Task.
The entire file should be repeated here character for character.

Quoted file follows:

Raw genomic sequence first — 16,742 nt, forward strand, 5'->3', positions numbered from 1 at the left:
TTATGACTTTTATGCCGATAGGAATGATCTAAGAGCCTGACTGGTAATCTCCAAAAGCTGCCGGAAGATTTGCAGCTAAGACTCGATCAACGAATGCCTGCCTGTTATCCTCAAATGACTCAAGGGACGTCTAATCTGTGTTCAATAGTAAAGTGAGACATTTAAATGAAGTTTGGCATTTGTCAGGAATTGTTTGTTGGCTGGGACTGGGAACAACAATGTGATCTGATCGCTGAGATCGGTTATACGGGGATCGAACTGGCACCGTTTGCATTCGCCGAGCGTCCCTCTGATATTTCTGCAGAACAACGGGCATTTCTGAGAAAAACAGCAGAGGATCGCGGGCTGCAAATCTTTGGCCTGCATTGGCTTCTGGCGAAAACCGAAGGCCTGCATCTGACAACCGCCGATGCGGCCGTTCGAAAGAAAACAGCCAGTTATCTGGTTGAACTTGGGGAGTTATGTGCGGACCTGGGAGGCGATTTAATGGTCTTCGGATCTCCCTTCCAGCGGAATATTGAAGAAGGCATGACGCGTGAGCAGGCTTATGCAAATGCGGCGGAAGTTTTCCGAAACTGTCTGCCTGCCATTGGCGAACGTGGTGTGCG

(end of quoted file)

Raw genomic sequence first — 16,742 nt, forward strand, 5'->3', positions numbered from 1 at the left:
TTATGACTTTTATGCCGATAGGAATGATCTAAGAGCCTGACTGGTAATCTCCAAAAGCTGCCGGAAGATTTGCAGCTAAGACTCGATCAACGAATGCCTGCCTGTTATCCTCAAATGACTCAAGGGACGTCTAATCTGTGTTCAATAGTAAAGTGAGACATTTAAATGAAGTTTGGCATTTGTCAGGAATTGTTTGTTGGCTGGGACTGGGAACAACAATGTGATCTGATCGCTGAGATCGGTTATACGGGGATCGAACTGGCACCGTTTGCATTCGCCGAGCGTCCCTCTGATATTTCTGCAGAACAACGGGCATTTCTGAGAAAAACAGCAGAGGATCGCGGGCTGCAAATCTTTGGCCTGCATTGGCTTCTGGCGAAAACCGAAGGCCTGCATCTGACAACCGCCGATGCGGCCGTTCGAAAGAAAACAGCCAGTTATCTGGTTGAACTTGGGGAGTTATGTGCGGACCTGGGAGGCGATTTAATGGTCTTCGGATCTCCCTTCCAGCGGAATATTGAAGAAGGCATGACGCGTGAGCAGGCTTATGCAAATGCGGCGGAAGTTTTCCGAAACTGTCTGCCTGCCATTGGCGAACGTGGTGTGCG